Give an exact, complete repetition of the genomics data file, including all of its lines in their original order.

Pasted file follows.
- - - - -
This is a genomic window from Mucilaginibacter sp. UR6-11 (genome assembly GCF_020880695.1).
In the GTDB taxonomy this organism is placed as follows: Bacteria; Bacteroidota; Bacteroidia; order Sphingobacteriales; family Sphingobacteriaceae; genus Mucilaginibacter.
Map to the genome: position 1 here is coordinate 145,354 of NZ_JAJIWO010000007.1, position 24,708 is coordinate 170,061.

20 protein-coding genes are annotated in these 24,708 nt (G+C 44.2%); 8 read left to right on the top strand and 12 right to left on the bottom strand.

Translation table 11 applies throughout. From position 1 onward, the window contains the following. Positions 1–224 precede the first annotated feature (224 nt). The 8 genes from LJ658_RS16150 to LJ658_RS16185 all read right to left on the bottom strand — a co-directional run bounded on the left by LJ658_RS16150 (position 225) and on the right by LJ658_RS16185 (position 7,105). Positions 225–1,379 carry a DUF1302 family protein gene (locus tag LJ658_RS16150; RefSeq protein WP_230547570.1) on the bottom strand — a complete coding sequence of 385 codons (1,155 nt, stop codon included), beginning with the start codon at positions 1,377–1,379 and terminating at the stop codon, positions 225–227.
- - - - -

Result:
This is a genomic window from Mucilaginibacter sp. UR6-11 (genome assembly GCF_020880695.1).
In the GTDB taxonomy this organism is placed as follows: Bacteria; Bacteroidota; Bacteroidia; order Sphingobacteriales; family Sphingobacteriaceae; genus Mucilaginibacter.
Map to the genome: position 1 here is coordinate 145,354 of NZ_JAJIWO010000007.1, position 24,708 is coordinate 170,061.

20 protein-coding genes are annotated in these 24,708 nt (G+C 44.2%); 8 read left to right on the top strand and 12 right to left on the bottom strand.

Translation table 11 applies throughout. From position 1 onward, the window contains the following. Positions 1–224 precede the first annotated feature (224 nt). The 8 genes from LJ658_RS16150 to LJ658_RS16185 all read right to left on the bottom strand — a co-directional run bounded on the left by LJ658_RS16150 (position 225) and on the right by LJ658_RS16185 (position 7,105). Positions 225–1,379 carry a DUF1302 family protein gene (locus tag LJ658_RS16150; RefSeq protein WP_230547570.1) on the bottom strand — a complete coding sequence of 385 codons (1,155 nt, stop codon included), beginning with the start codon at positions 1,377–1,379 and terminating at the stop codon, positions 225–227.